Remember for your new leaders – Fast Start training and Youth Protection training is available on-line -
Fast Start traininghttp://www.scouting.org/cubscouts/faststart/
Youth Protection Onlinehttp://www.scouting.org/pubs/ypt/ypt.jsp
Bill Smith, the Roundtable Guy
When a boy makes or builds something - like a model plane, a boat or a car - he often imagines it in action: flying, sailing or racing, as he works on it?
His mind is as active as his hands.
This summer I was walking along the beach in Oregon where we spend our summers. I stopped to watch a young boy hard at work at a very serious project. He had built a large sand castle with a very large moat and now was struggling to divert a nearby stream to fill the moat. It was tough, dirty work but that didn’t faze him a bit.
He built dams and dug a long deep trench. As the stream tried to outwit him by silting up his trench and washing out his dams, he feverously
worked keeping the water moving.
He wasn’t going to fail. He was the Project Engineer in charge of the castle’s defense!
A couple of things to note here: First, the castle wasn’t grand, or even pretty. I’m sure he didn’t care. All the time I watched, he hardly even looked at it. His attention was on the moat and all the apparatus he was designing to fill it. Secondly, the action – what was happening – was key to his enjoyment. I could easily perceive his look of satisfaction when the water flowed and moat filled. Most of all, his mind saw something grander, more elaborate than just a sandy beach and a trickle of water. He was lost in a dream!
Most boys like to build things. They like to use materials like wood or messy stuff like mud, or even sand. They like to put things together, to nail, to glue, or just to stack some stuff on top of other stuff. For reasons hidden to the adult mind, boys (and some girls) must try to pile rocks or sand to block the flow of water.
Generally speaking, boys like certain kinds of projects. Here are some basic rules to help you choose projects that will go over well and contribute to their growth:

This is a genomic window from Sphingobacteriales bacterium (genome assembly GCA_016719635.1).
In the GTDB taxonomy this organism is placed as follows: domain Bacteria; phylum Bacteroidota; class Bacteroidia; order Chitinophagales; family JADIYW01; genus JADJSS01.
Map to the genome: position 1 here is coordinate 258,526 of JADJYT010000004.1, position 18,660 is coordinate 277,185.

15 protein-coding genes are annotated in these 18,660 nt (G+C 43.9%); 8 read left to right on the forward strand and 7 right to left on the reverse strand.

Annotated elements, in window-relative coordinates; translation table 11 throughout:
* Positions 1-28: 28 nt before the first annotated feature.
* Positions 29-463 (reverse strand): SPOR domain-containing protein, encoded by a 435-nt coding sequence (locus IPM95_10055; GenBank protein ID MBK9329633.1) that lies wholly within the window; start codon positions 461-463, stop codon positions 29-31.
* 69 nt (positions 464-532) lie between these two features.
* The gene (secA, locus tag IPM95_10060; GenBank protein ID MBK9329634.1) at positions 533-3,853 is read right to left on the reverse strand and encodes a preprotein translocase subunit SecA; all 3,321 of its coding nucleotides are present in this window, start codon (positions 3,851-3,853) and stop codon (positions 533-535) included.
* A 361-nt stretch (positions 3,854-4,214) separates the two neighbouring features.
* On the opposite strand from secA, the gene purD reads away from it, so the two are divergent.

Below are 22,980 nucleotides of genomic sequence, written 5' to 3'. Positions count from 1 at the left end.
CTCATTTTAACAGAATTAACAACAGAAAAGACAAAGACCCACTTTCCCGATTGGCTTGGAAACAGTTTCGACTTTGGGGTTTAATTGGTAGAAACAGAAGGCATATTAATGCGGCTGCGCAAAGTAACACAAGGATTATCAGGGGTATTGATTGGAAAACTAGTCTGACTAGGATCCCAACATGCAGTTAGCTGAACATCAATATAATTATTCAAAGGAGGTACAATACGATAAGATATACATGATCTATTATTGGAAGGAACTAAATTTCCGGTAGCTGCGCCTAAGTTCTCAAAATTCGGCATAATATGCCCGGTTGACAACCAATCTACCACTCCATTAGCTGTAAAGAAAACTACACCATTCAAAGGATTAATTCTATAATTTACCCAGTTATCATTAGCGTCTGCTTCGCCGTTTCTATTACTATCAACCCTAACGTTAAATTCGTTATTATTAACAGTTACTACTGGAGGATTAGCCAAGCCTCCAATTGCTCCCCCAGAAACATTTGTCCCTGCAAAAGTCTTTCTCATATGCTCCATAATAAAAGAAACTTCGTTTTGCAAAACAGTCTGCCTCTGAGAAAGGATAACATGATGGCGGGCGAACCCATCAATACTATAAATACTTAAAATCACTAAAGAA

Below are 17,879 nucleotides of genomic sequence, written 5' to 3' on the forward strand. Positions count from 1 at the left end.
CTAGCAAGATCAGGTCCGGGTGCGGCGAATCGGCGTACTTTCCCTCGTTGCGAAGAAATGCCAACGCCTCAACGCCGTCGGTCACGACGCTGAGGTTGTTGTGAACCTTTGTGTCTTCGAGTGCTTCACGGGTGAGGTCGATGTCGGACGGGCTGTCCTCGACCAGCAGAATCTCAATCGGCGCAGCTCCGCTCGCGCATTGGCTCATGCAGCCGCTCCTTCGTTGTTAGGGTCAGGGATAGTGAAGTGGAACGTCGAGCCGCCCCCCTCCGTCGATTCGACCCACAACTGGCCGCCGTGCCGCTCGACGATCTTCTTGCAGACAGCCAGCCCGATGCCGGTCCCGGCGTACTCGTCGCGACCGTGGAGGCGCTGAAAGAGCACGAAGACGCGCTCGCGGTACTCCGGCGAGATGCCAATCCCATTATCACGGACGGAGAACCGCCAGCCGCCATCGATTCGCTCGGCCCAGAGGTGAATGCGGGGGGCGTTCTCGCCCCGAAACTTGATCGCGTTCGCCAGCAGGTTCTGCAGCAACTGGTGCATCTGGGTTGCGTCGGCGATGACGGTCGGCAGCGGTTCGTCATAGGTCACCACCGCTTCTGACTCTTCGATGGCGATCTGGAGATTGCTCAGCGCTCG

What will it do?Boys like to make things that do something. Pinewood derby cars, boats, kites and catapults do things. They run, fly, throw things or explode. Girls, at this age, are already aware of form and beauty - boys usually don't care. Watch boys build things. They spend most of their time playing with a half finished model, visualizing what it will do. What it looks like is low priority. As soon as the wheels are on his Pinewood Derby car a boy will crouch down so that his eyes are at table level to admire how his car moves.
What is it made of? Wood is good. Large is better. Collect large cartons, scrap wood and other similar stuff. He needs to learn to manipulate material. Start thinking of the help you will need to handle all this - let parents know you will need them. Refrigerator cartons, for example are the raw material for grand den projects.
What is the process?Using tools is usually popular. Do things that are as messy as you can stand. Big painting projects, papier mache and cooking all fit this category. Dainty and cute are not going to make it here.
At this age, building projects help a boy in several ways: it stimulates his imagination, it develops hand-eye coordination, it enhances his ability to go from a mind’s eye view to a physical creation. Use projects to build den game equipment, scenery and costumes for skits, camping gear and den snacks.
The following is an adaptation from the 1954 edition of the How Book of Cub Scouting.
How Much Can We Expect?
We who are working with Cub Scouts must always keep uppermost in our minds the necessity for patience and understanding. A piece of handicraft which we think is very poorly done may, to the Cub Scout, be a great victory over clumsy fingers and lack of experience. We must try to judge a piece of craft through the eyes of the boy who makes it.
A good parent will always wait for the Cub Scout to name the article that he has produced in order to avoid calling the boy’s “boat” an “elephant.”
A second thing which a good Cub Scout parent will do is find at least one good thing about the boy’s project —no matter how poor it may be. Even though the boy’s boat may be lopsided and top-heavy, it is probably pointed in front—and that, at least, is correct. Then when Dad [or Mom] has found at least one good thing about the project, he may sympathetically point out the things which are not so good. He does this by showing the boy how to improve them, not merely by finding fault with them.
It will also be a good idea to allow the boy to appraise his own work before Dad and the leader offer their suggestions. Above all else, encourage the boy so he will want to continue to “do things with his hands.” It is so easy to discourage a boy, and so hard to win back his self-confidence once we have shattered it!